Dryblower watches investors take flight

THE first time Dryblower sensed that a financial market was a living organism was in 1987 when he watched a graph on the wall of the Frankfurt stock exchange plot, by the minute, the key German market index. He saw it again last week when the gold graph sprang to life.
Dryblower watches investors take flight Dryblower watches investors take flight Dryblower watches investors take flight Dryblower watches investors take flight Dryblower watches investors take flight

 

Tim Treadgold

The only difference between then and now is that the German index was merely reflecting the mood of investors in that country. The gold price is reflecting the mood of the world – and it is ugly.

Gold has resumed its role as the bellwether of the global economy and while it might be stretching the point there seems to be a direct (but inverse) connection between the health of the world and the price of gold. The higher gold goes, the sicker the world.

Last week, as the gold price rocketed up from a start of $US1738/ounce at the morning fix in London to around $US1852/oz as trading petered out in New York on Friday evening, other markets were showing signs of a major breakdown.

Fingers pointed at Europe’s inability to fix its debt problems, and at the lack of clear leadership in the US. In Britain, they spent the week reviewing some of the ugliest riots ever seen in a normally placid country which is grappling with obscene levels of debt.

In the week ahead we could see some of Europe’s major banks beg for government assistance, and European leaders finally take decisive action to stop the rot which is threatening the foundations of the EU.

Germany will be the key to the next step in the crisis, a time when the governments of Europe have to decide whether to resort to the printing press, as has happened in the US, or refuse, because memories of the great inflation of the 1920s linger on.

The choice is Hobson’s, or to speak plainly, no choice at all. It will be the printing press or calamity – that’s what the gold price is telling us.

For commodity-exporting and gold-producing countries such as Australia and Canada these are interesting times because, so far, raw material prices have not crashed as might have been expected in a conventional recession.

The difference is China and its “command economy” where demand can be switched on-and-off by government edict. China, for example, has decided to build more railways linking its interior with the coast – and it will happen, meaning that steel consumption in the country will not collapse. It will slow, but not come to an abrupt end.

China, however, cannot save the world. It can only act as a market for commodity exporters and as a cause of pain for western world manufactures.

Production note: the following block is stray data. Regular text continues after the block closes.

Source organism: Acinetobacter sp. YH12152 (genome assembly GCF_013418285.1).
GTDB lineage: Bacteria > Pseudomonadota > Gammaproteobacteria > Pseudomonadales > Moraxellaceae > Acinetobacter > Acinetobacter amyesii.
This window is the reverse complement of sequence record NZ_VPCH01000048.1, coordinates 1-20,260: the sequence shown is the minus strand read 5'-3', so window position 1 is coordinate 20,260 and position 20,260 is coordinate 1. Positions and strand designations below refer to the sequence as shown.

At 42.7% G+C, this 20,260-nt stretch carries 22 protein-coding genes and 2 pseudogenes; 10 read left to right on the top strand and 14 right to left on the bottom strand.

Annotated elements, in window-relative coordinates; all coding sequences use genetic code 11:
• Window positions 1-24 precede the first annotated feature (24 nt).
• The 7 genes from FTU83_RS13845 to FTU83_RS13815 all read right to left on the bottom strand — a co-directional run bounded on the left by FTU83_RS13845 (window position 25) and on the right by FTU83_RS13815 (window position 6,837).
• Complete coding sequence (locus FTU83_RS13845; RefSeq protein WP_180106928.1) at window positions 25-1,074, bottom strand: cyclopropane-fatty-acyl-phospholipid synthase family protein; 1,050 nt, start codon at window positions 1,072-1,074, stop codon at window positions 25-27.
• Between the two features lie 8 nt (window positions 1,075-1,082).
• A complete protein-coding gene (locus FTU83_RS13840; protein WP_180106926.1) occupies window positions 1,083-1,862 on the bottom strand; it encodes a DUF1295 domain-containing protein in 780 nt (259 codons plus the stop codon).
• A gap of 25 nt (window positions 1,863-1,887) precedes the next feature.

It is on top of this cocktail of conflicting pressures that gold sits, acting as a thermometer that the world can see rising dangerously as the heat mounts in world financial markets.

Gold is a measure of how difficult the debt problems of the western world have become. It is also a measure of the breakdown of trust that must lie at the heart of every market if it is to function properly.

As the gold price soared last week, signalling trouble ahead, there was a secondary set of signals which revealed the breakdown of trust in man-made pieces of paper.

Two examples illustrate the difference between gold and paper. They were: falling gold-company share prices even as the gold price soared, a sign that investors love the underlying product but do not trust paper; and failure of the share prices of companies which have received takeover bids to match the bid price, another sign that investors do not believe management promises.

On Friday night, as Dryblower watched the gold price with a combined sense of fascination and foreboding, he was also looking at a dozen gold companies with falling share prices. Newcrest, the Australian leader, actually fell by 4% last week as the gold price rose by 6.5%.

Explorers with excellent projects, including Perseus, Adamus, Gold Road, Beadell, and Gryphon, all fell in a week when the gold price was rising sharply.

Meanwhile, over in what might be called the “takeover sector” three companies with bids on the table all traded below the bid price, another measure of how trust and confidence have been replaced by fear of worse to come.

Macarthur Coal has an offer of $15.66 on the table (cash plus a proposed dividend), but ended the week at $15.32. Sundance has received an offer of 50c but closed at 45c, and Meridian received a bid priced at 14c, only to close at 13c.

For the week ahead, the gold graph will be Dryblower’s window on the financial world. And while he loves the metal and all it stands for, he can’t help thinking that he’s in an emergency ward watching a graph plot the pulse and blood pressure of a very sick patient.

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